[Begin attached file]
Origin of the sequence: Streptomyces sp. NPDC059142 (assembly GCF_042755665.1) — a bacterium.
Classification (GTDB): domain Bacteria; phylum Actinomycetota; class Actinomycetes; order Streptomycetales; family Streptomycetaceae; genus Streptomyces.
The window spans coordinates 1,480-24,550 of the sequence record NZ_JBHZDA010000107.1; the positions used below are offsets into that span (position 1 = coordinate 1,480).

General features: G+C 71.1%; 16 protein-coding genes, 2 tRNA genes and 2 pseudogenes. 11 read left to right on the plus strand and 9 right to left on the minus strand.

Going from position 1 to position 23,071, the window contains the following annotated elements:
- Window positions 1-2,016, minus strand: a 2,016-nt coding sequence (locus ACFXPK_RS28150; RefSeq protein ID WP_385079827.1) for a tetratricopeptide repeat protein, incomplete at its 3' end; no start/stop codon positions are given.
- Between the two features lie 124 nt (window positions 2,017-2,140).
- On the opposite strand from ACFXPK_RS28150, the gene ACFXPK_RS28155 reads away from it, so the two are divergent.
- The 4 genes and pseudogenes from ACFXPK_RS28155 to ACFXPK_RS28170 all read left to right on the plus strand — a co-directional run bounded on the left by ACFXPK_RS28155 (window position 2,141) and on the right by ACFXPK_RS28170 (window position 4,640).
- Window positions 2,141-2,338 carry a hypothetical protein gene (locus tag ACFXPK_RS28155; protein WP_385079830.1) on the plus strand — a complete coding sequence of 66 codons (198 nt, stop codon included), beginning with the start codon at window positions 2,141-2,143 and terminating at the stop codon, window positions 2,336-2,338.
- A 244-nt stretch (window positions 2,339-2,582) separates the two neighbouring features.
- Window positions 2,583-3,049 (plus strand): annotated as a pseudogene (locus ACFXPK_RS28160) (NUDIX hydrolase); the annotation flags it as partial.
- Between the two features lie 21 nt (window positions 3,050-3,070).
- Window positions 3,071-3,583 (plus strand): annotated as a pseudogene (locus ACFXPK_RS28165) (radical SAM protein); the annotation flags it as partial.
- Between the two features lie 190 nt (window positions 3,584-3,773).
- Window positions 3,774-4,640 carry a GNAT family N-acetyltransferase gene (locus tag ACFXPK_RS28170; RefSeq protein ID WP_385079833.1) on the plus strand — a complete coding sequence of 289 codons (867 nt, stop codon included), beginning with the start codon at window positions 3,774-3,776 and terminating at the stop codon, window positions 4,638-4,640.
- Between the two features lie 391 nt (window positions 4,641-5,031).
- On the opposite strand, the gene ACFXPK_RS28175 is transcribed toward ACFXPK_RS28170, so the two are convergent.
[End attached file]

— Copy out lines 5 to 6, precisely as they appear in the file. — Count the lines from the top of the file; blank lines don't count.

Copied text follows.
Going from position 1 to position 23,071, the window contains the following annotated elements:
- Window positions 1-2,016, minus strand: a 2,016-nt coding sequence (locus ACFXPK_RS28150; RefSeq protein ID WP_385079827.1) for a tetratricopeptide repeat protein, incomplete at its 3' end; no start/stop codon positions are given.